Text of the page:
Bootstrapping a small business or setting yourself up as a full-time solopreneur usually means taking some financial risks – and, for a while anyway, a few financial hits. Some are necessary investments in your long-term success; others may be due to inefficiencies or poor strategy in those crucial early days. Here are a few ways to rev up cash flow when every penny counts.
1. Look Ahead Six To 12 Months
Entrepreneurs tend to be optimists, so learn how to use the forecasting tools in your accounting software to figure out how much cash is really coming into the business and how much you’ll need to pay for planned costs, like new equipment purchases and talent you expect to add.
If you don’t have the time, ask your accountant to do it for you; it’ll be money well spent. “Small-business owners are so busy running their businesses that they are not really thinking about two, three, or four months from now,” says Dave Kurrasch, president of the consultancy Global Payments Advisors. “They are just thinking about getting through today.”
That’s a real risk, he believes. It’s wiser to plot out a six- to 12-month forecast of how much cash you expect to have flowing through your business by then. If you’re selling T-shirts, that means looking at how many shirts you’re likely to sell, what revenue you’re likely to produce, and when you’ll get it. This will tell you whether you can afford to restock the T-shirts now or if you need to wait a while.
2. Find Ways To Accelerate Payments
It’s easy to let invoicing slide when you’re busy, but that’s dangerous. Your cash flow will improve if you establish a regular discipline of invoicing, collecting payments, and getting them into the bank, Kurrasch adds. “If you can invoice a customer frequently and on time, you’re better off,” he says.
Letting your invoicing slip by even a week because you’re swamped can put you in a cash crunch. Your client’s payment period starts from the date on the invoice. To get paid more quickly, use tools that let you accept credit cards, such as Square or Apple Pay. Scanning checks remotely through mobile payment tools that let you deposit them directly in the bank can help, too. Some invoicing platforms also let you accept credit cards or ACH payments (automatic debits from customers’ bank accounts).
Offering multiple payment options may inspire cash-strapped customers to pay you more quickly, Kurrasch says, but you also have to pay attention to how much credit-card processing fees, for instance, may affect your margins. The processing fee for many cards is 2.5% – which may be your entire profit margin early on.
Accounting programs like FreshBooks and QuickBooks let you manually check a box offering the option to pay by credit card, so take advantage of it – even if you need to do so only sparingly.
3. Pay Your Bills More Slowly
Using cash or a debit card to make purchases drains your bank account immediately. And if you receive bills that give you 30 days to pay, don’t send the check the first week. Wait until you’re close to the deadline but not in danger of paying late, except with crucial vendors who may give you priority for paying early.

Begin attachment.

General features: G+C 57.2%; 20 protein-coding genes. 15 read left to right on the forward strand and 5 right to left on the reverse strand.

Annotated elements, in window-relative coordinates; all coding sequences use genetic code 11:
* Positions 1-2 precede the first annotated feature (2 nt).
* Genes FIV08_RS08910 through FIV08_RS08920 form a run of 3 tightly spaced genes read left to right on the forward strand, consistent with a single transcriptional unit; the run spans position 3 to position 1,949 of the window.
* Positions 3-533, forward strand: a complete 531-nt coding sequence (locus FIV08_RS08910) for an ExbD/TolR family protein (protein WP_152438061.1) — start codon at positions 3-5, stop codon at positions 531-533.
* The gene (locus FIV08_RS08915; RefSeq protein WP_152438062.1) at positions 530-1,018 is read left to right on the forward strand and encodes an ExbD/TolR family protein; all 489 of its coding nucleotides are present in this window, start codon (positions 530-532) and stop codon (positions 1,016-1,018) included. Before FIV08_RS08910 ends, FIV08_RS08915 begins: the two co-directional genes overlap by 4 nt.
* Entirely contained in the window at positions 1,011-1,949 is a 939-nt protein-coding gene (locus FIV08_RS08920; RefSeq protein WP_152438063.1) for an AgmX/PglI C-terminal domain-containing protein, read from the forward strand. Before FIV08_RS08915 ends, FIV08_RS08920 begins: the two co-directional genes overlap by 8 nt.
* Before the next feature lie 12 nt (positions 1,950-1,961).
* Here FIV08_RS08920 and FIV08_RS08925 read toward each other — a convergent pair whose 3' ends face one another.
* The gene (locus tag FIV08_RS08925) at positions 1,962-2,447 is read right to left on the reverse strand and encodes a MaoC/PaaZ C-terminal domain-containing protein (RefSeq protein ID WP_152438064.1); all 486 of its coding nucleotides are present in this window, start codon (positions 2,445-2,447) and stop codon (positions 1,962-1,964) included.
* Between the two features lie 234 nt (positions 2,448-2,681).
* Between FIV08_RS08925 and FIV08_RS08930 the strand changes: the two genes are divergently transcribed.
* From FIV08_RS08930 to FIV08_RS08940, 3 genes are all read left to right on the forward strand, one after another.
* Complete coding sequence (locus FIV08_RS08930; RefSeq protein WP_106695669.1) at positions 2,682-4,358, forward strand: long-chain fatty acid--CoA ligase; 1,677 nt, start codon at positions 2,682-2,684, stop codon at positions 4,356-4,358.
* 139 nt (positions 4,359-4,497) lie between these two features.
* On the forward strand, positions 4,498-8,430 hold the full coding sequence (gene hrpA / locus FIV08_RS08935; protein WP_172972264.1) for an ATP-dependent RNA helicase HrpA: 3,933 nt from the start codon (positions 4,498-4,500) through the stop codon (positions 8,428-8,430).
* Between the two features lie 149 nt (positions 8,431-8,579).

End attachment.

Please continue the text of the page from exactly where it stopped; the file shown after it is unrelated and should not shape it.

Paying your bills on a low- or zero-interest credit card and even using checks can buy you more time to cover business purchases. The longer the money sits in your bank account, the better off you’ll be.
4. Reduce Your Need For Inventory
If you run an e-commerce business or other retail store, try to avoid keeping inventory. One way to do this is to turn to drop shippers. This way you won’t have to keep your products in stock or fulfill orders – the drop shipper does. One entrepreneur I spoke to drop-ships about 90% of what he sells. That’s helped him grow his two businesses to $3.4 million in revenue without needing to secure a giant amount of investment capital to stock a warehouse.
5. Keep Some Cash Reserves
I know, easier said than done. But a 2014 survey by the nonprofit Prosperity Now (formerly the Corporation for Enterprise Development), on the financial vulnerabilities of microbusiness owners, found that 55% of people who owned firms with five employees or fewer said they could cover only a single month’s business expenses with their savings – and 30% had no business savings at all. Asked how they’d handle an emergency business expense of $1,000, 41% respondents said they’d have to tap personal savings, and 31% would have to borrow on a personal credit card. Some operated in constant jeopardy: A full 15% said they could not cover such an expense at all.
Don’t allow yourself to go there. By keeping some emergency funds in reserve, even if that means growing your business more slowly, you can realize your vision for your business – and your lifestyle – no matter what the economy has in store.
This article is adapted with permission from The Million-Dollar, One-Person Business by Elaine Pofeldt.
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